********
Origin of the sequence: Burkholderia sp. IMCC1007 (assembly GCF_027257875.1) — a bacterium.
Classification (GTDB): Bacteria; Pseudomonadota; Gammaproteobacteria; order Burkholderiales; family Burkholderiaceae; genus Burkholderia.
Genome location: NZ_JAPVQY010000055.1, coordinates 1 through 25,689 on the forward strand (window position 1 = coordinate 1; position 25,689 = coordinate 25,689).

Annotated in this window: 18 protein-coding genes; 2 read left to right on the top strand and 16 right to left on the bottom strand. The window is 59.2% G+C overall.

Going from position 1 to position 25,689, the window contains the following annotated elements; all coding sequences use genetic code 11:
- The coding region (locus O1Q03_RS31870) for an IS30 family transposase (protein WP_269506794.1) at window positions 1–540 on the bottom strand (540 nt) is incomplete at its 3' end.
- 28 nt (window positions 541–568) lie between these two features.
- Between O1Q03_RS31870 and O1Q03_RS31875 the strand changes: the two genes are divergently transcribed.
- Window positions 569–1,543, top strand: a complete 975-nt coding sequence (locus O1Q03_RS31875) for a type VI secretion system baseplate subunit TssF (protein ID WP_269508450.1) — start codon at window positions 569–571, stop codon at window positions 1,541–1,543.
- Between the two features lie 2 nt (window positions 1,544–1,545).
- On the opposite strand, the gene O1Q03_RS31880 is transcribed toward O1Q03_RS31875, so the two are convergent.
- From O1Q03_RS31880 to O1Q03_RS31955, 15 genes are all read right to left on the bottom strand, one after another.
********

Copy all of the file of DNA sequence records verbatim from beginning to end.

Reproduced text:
Origin of the sequence: Burkholderia sp. IMCC1007 (assembly GCF_027257875.1) — a bacterium.
Classification (GTDB): Bacteria; Pseudomonadota; Gammaproteobacteria; order Burkholderiales; family Burkholderiaceae; genus Burkholderia.
Genome location: NZ_JAPVQY010000055.1, coordinates 1 through 25,689 on the forward strand (window position 1 = coordinate 1; position 25,689 = coordinate 25,689).

Annotated in this window: 18 protein-coding genes; 2 read left to right on the top strand and 16 right to left on the bottom strand. The window is 59.2% G+C overall.

Going from position 1 to position 25,689, the window contains the following annotated elements; all coding sequences use genetic code 11:
- The coding region (locus O1Q03_RS31870) for an IS30 family transposase (protein WP_269506794.1) at window positions 1–540 on the bottom strand (540 nt) is incomplete at its 3' end.
- 28 nt (window positions 541–568) lie between these two features.
- Between O1Q03_RS31870 and O1Q03_RS31875 the strand changes: the two genes are divergently transcribed.
- Window positions 569–1,543, top strand: a complete 975-nt coding sequence (locus O1Q03_RS31875) for a type VI secretion system baseplate subunit TssF (protein ID WP_269508450.1) — start codon at window positions 569–571, stop codon at window positions 1,541–1,543.
- Between the two features lie 2 nt (window positions 1,544–1,545).
- On the opposite strand, the gene O1Q03_RS31880 is transcribed toward O1Q03_RS31875, so the two are convergent.
- From O1Q03_RS31880 to O1Q03_RS31955, 15 genes are all read right to left on the bottom strand, one after another.